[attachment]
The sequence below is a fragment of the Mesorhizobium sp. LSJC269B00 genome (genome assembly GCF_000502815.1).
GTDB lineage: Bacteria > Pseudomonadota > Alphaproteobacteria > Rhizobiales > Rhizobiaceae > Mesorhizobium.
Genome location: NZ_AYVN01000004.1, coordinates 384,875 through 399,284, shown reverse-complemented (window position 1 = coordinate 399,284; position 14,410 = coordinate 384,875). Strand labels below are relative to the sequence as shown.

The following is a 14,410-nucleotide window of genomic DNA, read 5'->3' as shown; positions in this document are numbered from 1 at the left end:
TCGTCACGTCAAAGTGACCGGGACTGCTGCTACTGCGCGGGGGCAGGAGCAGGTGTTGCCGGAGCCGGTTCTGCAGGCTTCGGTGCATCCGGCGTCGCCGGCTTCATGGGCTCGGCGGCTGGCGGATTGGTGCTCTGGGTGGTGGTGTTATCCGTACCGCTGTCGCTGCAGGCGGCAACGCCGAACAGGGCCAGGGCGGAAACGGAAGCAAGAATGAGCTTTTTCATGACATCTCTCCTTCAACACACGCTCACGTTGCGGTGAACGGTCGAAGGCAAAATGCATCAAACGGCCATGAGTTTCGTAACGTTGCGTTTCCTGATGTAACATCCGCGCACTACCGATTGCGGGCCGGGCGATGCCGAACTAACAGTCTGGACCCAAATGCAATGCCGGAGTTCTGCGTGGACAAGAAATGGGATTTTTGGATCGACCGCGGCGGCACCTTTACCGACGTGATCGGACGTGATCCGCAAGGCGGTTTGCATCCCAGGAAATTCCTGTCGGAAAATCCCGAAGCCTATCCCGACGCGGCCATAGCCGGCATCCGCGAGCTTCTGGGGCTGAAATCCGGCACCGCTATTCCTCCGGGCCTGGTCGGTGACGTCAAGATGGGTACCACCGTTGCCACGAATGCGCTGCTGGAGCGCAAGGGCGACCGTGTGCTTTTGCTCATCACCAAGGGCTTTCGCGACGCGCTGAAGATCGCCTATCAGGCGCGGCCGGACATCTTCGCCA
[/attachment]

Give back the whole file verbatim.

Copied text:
The sequence below is a fragment of the Mesorhizobium sp. LSJC269B00 genome (genome assembly GCF_000502815.1).
GTDB lineage: Bacteria > Pseudomonadota > Alphaproteobacteria > Rhizobiales > Rhizobiaceae > Mesorhizobium.
Genome location: NZ_AYVN01000004.1, coordinates 384,875 through 399,284, shown reverse-complemented (window position 1 = coordinate 399,284; position 14,410 = coordinate 384,875). Strand labels below are relative to the sequence as shown.

The following is a 14,410-nucleotide window of genomic DNA, read 5'->3' as shown; positions in this document are numbered from 1 at the left end:
TCGTCACGTCAAAGTGACCGGGACTGCTGCTACTGCGCGGGGGCAGGAGCAGGTGTTGCCGGAGCCGGTTCTGCAGGCTTCGGTGCATCCGGCGTCGCCGGCTTCATGGGCTCGGCGGCTGGCGGATTGGTGCTCTGGGTGGTGGTGTTATCCGTACCGCTGTCGCTGCAGGCGGCAACGCCGAACAGGGCCAGGGCGGAAACGGAAGCAAGAATGAGCTTTTTCATGACATCTCTCCTTCAACACACGCTCACGTTGCGGTGAACGGTCGAAGGCAAAATGCATCAAACGGCCATGAGTTTCGTAACGTTGCGTTTCCTGATGTAACATCCGCGCACTACCGATTGCGGGCCGGGCGATGCCGAACTAACAGTCTGGACCCAAATGCAATGCCGGAGTTCTGCGTGGACAAGAAATGGGATTTTTGGATCGACCGCGGCGGCACCTTTACCGACGTGATCGGACGTGATCCGCAAGGCGGTTTGCATCCCAGGAAATTCCTGTCGGAAAATCCCGAAGCCTATCCCGACGCGGCCATAGCCGGCATCCGCGAGCTTCTGGGGCTGAAATCCGGCACCGCTATTCCTCCGGGCCTGGTCGGTGACGTCAAGATGGGTACCACCGTTGCCACGAATGCGCTGCTGGAGCGCAAGGGCGACCGTGTGCTTTTGCTCATCACCAAGGGCTTTCGCGACGCGCTGAAGATCGCCTATCAGGCGCGGCCGGACATCTTCGCCA